The complainant at the centre of an alleged group sexual assault that's shaken Canada's sports world says she has fully co-operated at all times with a police investigation into her case, despite Hockey Canada originally saying she didn't.
The woman filed a $3.5-million lawsuit in April that said in 2018, eight hockey players including members of Canada's World Junior team sexually assaulted, humiliated and degraded her at a hotel room in London, Ont.
The statement of claim, which has not been proven in court, said the hockey players brought golf clubs to the hotel room to further intimidate her, directed the woman to shower after the sexual assault and told her to say she was sober while they videotaped a consent video.
As first reported by the Globe and Mail Tuesday, the complainant's lawyer Robert Talach released a statement saying that his client was clear to police in June 2018 that she wanted criminal charges pursued.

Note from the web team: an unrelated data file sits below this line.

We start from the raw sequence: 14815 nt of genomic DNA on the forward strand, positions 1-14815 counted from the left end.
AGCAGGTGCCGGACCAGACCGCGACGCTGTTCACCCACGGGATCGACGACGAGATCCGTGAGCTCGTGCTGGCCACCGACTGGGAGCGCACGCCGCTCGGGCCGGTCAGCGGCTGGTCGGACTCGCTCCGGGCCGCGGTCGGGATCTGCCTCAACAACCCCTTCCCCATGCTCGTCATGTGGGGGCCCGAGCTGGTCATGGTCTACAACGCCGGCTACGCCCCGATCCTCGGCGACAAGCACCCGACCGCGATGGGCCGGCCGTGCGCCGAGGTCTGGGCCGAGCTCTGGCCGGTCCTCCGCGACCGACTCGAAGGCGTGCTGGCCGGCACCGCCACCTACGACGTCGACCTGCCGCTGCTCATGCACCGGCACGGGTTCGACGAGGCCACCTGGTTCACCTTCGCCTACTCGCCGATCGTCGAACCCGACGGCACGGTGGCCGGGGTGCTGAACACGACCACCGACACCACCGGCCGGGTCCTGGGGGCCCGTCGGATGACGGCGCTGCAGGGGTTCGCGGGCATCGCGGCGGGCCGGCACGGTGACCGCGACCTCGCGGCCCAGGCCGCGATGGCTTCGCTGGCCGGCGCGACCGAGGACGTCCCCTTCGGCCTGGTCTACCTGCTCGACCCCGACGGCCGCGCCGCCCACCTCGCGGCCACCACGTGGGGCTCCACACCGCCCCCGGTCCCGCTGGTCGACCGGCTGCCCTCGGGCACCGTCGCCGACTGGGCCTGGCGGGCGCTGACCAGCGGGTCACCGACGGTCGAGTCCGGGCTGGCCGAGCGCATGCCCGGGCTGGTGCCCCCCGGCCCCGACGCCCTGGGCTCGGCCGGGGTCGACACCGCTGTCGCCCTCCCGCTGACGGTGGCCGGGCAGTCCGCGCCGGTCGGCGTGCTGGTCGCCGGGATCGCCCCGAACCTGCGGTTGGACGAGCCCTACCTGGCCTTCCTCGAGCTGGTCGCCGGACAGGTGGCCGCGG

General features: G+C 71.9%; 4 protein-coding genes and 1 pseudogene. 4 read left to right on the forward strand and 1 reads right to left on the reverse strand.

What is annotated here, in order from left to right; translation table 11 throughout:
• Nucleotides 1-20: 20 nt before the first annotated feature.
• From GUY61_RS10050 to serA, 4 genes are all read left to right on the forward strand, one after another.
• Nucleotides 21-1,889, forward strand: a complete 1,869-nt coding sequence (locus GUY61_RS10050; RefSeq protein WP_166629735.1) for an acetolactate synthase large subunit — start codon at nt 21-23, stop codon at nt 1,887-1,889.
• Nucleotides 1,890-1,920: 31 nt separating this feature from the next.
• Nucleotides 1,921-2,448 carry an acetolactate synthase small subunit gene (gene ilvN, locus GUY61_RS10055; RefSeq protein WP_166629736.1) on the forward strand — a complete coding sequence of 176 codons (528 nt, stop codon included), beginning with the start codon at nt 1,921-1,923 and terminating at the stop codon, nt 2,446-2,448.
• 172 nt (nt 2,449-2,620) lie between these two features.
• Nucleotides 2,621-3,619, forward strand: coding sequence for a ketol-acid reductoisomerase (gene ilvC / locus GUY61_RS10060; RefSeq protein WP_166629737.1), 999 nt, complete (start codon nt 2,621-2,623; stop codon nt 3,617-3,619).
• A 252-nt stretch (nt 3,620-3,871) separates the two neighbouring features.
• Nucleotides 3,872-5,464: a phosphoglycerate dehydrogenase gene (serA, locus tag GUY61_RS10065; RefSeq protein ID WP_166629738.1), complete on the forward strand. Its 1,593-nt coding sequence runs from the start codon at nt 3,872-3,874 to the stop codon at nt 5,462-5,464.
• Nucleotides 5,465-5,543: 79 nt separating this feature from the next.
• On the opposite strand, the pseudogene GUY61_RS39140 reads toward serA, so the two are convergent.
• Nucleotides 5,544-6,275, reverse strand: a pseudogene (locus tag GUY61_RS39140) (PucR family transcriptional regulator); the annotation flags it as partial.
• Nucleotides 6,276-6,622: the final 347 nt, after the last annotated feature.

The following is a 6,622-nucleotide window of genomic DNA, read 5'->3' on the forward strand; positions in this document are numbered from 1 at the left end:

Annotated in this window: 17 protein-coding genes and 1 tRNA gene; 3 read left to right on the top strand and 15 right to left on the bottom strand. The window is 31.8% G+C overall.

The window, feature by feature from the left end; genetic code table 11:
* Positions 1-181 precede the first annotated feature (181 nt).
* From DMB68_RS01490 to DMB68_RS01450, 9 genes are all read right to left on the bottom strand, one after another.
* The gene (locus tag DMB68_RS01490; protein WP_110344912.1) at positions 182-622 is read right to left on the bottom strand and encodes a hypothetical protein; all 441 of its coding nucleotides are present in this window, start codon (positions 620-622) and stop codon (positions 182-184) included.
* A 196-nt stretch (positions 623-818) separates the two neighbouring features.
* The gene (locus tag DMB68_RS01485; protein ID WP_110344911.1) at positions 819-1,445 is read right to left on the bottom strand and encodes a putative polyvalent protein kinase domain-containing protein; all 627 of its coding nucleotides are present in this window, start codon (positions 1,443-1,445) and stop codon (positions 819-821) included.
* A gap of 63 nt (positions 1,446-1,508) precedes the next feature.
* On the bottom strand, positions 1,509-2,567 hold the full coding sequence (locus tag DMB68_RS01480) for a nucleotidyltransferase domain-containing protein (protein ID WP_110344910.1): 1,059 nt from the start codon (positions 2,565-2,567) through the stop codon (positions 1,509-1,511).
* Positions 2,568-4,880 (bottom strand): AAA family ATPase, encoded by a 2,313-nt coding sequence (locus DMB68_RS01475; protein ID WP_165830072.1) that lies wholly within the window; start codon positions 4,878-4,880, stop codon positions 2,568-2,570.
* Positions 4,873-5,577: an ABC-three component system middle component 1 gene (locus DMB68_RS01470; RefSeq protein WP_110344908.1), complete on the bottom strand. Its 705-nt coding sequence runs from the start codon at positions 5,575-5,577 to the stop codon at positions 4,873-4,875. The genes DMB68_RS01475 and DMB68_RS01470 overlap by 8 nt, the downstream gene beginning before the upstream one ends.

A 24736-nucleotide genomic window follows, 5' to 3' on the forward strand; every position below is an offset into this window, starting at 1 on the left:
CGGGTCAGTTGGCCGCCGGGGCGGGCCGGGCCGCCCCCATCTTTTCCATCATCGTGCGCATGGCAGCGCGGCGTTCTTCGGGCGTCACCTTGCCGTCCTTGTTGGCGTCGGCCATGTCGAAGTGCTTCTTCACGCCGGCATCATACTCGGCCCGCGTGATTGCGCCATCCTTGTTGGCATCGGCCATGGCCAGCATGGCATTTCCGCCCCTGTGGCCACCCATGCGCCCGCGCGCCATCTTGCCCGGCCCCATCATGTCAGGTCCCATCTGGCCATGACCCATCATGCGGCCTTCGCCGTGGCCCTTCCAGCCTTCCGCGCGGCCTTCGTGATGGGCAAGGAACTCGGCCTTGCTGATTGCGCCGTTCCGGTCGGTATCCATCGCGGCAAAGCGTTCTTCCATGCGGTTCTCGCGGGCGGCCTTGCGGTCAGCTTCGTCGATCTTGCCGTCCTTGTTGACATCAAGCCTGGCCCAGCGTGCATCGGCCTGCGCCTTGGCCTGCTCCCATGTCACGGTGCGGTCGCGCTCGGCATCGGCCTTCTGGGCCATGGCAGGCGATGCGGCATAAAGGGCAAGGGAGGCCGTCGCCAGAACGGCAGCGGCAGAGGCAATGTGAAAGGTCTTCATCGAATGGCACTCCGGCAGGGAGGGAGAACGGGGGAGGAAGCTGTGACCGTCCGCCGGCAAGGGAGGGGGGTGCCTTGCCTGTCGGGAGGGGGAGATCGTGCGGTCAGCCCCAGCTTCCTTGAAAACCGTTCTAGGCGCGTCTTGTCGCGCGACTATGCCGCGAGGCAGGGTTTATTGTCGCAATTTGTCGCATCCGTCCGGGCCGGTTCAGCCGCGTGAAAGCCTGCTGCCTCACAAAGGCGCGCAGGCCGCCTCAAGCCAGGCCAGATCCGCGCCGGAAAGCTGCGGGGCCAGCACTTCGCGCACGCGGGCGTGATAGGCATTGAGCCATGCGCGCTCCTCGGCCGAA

"This woman has fully engaged and co-operated with all the legal and formal investigations surrounding these events," wrote Talach in a statement shared with CBC News.
Hockey Canada released a statement in May that initially described the complainant as not being co-operative in the London police investigation.
"The person bringing the allegations forward chose not to speak with either police or with Hockey Canada's independent investigator and also chose not to identify the players involved," reads the statement that followed TSN's reporting on the case. "This was her right and we fully respect her wishes."
A month later, Hockey Canada corrected that statement and said, "We have subsequently learned through her lawyer that she did in fact make a complaint to the police." The organization added a correction to the original post Tuesday after media reports about the issue.
Lie detector test results shared with police
Talach said he believes Hockey Canada made an "honest mistake," but the statement was continually reported in the media "over and over again" and needed to be addressed.
"Earlier media reporting that she did not approach or co-operate with police was inaccurate," Talach said in the statement.
He provided a series of new details about the case including that his client spoke with a detective within days of the alleged sexual assault and had a physical exam done at a hospital.